Movie Review

Shanghai Noon

The Old West Meets The Far East.
Shanghai Noon Movie Poster

US Release Date: 05-26-2000

Directed by: Tom Dey


  • Jackie Chan
  • Chon Wang
  • Owen Wilson
  • Roy O'Bannon
  • Lucy Liu
  • Princess Pei Pei
  • Brandon Merrill
  • Falling Leaves
  • Roger Yuan
  • Lo Fong
  • Xander Berkeley
  • Nathan Van Cleef
  • Jason Connery
  • Calvin Andrews
Reviewed on: March 27th, 2003
Owen Wilson and Jackie Chan in Shanghai Noon.

Owen Wilson and Jackie Chan in Shanghai Noon.

Jackie Chan is one of the only movie stars currently working who seems like an old time actor. Like Buster Keaton and Douglas Fairbanks, Chan does most of his own stunts. Like John Wayne, he always plays the same good guy in all of his movies. A good guy who just happens to find himself in situations to do karate. This is his charm but, it also sets strict limits on his acting.

This is demonstrated in Shanghai Noon. Much like the Rush Hour movies, Chan is partnered with an American smart ass. The movie is fast paced and rather funny. The title is a take on the classic western High Noon. Chan's character's name is Chon Wang, when spoken it sounds like your saying John Wayne. Yeah, they have a few jokes about that.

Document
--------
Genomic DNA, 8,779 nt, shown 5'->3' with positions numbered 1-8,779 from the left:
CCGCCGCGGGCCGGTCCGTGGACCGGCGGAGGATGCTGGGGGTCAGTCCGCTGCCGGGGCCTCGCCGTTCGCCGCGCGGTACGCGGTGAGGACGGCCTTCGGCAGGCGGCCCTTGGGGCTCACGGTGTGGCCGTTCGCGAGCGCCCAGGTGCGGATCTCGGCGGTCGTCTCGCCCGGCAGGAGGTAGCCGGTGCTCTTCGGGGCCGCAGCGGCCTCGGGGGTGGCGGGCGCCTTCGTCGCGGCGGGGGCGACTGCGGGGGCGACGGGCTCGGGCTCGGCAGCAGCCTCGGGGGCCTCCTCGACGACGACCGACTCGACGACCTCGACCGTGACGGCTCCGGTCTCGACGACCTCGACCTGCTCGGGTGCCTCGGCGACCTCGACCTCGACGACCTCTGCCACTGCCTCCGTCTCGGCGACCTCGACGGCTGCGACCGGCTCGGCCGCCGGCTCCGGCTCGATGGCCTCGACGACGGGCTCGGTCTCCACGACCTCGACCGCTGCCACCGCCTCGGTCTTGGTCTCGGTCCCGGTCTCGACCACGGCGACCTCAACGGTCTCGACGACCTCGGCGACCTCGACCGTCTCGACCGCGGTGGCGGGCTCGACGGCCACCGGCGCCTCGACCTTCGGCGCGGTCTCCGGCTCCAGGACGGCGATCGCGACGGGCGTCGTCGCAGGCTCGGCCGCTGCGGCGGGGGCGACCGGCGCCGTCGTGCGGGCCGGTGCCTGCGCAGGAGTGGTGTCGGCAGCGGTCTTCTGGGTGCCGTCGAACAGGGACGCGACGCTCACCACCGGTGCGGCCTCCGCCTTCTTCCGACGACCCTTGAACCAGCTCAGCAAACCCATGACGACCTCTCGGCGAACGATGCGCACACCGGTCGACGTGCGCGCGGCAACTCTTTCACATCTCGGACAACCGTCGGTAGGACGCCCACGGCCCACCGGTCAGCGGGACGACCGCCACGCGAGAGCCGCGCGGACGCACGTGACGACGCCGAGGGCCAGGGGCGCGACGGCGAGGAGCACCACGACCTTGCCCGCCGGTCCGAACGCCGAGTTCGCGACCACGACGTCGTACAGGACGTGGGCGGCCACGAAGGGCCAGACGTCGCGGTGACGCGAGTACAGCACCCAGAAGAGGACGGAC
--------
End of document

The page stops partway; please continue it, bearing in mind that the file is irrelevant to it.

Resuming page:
Chan plays a royal guard sent to the American wild west to save a kidnapped princess, Lucy Liu. Along the way he teams up with Wilson's outlaw. They bar brawl, battle Indians and outlaws, and a whole lot more in this action packed comedic western.

Although Chan is really the star of this and Rush Hour, it is the co-stars who set the tone and humor of the movies. The team up of Chan and Tucker in Rush Hour is about Tucker being obnoxious and Chan being the mellow nice guy. In Shanghai Noon it is Wilson being charmingly self deprecating and Chan being the mellow nice guy.

That is the limit of Chan's acting in American films. His characters are always soft spoken, likable, well mannered martial artists. The reason his team up movies works so well is because it takes another actor to fill the void that Chan's limited acting always creates. Like an old Gene Kelly film, you watch Chan's movies waiting for the next scene where he shows off some fancy foot work. In between fight scenes, his costars need to be entertaining and charming enough to make up for his lack of acting range. Wilson's subtle, comedic delivery fills it nicely here. I just wish Chan could break that acting mold he's stuck in.